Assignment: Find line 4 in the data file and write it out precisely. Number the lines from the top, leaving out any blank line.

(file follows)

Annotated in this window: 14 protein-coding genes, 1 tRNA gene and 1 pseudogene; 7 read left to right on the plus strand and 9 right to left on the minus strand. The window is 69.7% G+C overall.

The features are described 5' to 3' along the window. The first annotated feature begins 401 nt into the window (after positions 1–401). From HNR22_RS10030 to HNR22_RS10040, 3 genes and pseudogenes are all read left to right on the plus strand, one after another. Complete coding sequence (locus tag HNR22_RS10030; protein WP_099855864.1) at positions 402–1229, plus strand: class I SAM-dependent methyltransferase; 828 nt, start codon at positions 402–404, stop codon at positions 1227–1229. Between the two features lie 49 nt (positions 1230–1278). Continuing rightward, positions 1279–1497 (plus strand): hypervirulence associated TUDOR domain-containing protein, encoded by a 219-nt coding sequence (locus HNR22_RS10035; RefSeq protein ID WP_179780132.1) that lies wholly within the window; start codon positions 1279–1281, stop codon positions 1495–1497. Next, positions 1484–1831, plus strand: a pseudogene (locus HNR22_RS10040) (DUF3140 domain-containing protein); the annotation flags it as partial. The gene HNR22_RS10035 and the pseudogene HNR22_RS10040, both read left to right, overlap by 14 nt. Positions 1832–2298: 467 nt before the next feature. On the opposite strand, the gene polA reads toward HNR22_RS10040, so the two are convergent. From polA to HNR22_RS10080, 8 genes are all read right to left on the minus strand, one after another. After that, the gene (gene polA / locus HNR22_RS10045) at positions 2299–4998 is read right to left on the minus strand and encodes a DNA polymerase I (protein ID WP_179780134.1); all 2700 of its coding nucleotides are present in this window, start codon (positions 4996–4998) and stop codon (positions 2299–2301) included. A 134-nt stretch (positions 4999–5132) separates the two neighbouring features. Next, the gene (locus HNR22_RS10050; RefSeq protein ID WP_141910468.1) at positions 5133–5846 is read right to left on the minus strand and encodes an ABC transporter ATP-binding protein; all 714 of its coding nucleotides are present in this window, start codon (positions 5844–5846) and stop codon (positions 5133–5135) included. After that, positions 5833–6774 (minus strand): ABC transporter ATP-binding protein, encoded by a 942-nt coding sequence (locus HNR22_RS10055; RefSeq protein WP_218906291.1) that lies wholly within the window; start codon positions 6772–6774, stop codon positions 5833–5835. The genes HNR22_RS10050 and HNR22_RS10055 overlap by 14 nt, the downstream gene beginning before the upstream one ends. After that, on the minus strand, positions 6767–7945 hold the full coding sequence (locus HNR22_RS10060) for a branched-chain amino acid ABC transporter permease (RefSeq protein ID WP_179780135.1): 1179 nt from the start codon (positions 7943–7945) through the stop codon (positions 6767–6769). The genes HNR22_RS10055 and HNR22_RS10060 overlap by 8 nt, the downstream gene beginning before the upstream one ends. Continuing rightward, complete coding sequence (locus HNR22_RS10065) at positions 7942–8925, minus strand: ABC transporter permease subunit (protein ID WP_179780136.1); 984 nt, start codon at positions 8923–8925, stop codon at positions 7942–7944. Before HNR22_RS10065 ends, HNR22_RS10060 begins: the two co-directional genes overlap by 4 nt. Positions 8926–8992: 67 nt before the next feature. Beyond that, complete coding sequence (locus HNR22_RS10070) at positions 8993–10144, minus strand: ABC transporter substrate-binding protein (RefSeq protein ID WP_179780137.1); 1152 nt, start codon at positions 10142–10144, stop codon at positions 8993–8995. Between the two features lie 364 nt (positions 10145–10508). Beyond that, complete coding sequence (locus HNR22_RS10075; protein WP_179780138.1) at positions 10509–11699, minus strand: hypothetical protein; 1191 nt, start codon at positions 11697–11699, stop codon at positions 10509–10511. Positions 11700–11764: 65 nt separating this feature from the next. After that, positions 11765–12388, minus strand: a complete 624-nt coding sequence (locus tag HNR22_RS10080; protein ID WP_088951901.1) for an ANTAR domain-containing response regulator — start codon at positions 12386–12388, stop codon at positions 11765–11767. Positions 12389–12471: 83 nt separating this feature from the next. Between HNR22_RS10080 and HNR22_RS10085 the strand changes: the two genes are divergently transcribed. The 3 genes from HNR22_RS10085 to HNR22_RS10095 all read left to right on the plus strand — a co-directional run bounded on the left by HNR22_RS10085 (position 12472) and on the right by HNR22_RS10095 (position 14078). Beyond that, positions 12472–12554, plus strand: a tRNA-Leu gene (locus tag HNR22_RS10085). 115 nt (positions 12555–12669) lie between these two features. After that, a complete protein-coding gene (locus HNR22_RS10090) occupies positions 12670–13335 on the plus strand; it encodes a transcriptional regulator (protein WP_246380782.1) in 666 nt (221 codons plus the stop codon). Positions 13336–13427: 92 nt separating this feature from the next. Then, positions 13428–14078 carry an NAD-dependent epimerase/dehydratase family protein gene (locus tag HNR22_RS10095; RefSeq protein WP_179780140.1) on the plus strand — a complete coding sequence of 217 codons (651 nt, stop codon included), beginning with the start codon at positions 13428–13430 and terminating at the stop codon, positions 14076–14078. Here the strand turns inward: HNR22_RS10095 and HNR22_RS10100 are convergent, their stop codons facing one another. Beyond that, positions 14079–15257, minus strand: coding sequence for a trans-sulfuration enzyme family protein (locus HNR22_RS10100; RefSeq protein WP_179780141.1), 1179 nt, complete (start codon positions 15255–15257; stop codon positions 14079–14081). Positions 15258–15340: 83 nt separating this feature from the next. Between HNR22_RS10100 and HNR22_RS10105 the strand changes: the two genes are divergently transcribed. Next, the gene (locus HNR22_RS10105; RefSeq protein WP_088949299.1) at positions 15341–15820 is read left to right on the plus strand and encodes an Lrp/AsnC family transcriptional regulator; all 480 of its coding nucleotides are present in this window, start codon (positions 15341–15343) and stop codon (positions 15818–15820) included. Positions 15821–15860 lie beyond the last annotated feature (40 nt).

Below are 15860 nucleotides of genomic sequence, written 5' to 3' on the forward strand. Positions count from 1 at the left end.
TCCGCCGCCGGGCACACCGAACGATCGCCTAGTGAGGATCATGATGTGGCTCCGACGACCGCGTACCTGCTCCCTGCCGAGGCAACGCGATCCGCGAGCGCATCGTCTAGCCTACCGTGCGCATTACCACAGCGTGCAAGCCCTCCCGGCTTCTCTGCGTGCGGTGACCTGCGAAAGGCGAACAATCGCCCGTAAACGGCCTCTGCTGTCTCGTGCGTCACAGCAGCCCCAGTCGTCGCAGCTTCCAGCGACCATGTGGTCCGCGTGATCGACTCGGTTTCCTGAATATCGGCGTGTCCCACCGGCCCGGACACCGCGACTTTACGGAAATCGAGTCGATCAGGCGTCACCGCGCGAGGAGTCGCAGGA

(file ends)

TCCGCCGCCGGGCACACCGAACGATCGCCTAGTGAGGATCATGATGTGGCTCCGACGACCGCGTACCTGCTCCCTGCCGAGGCAACGCGATCCGCGAGCGCATCGTCTAGCCTACCGTGCGCATTACCACAGCGTGCAAGCCCTCCCGGCTTCTCTGCGTGCGGTGACCTGCGAAAGGCGAACAATCGCCCGTAAACGGCCTCTGCTGTCTCGTGCGTCACAGCAGCCCCAGTCGTCGCAGCTTCCAGCGACCATGTGGTCCGCGTGATCGACTCGGTTTCCTGAATATCGGCGTGTCCCACCGGCCCGGACACCGCGACTTTACGGAAATCGAGTCGATCAGGCGTCACCGCGCGAGGAGTCGCAGGA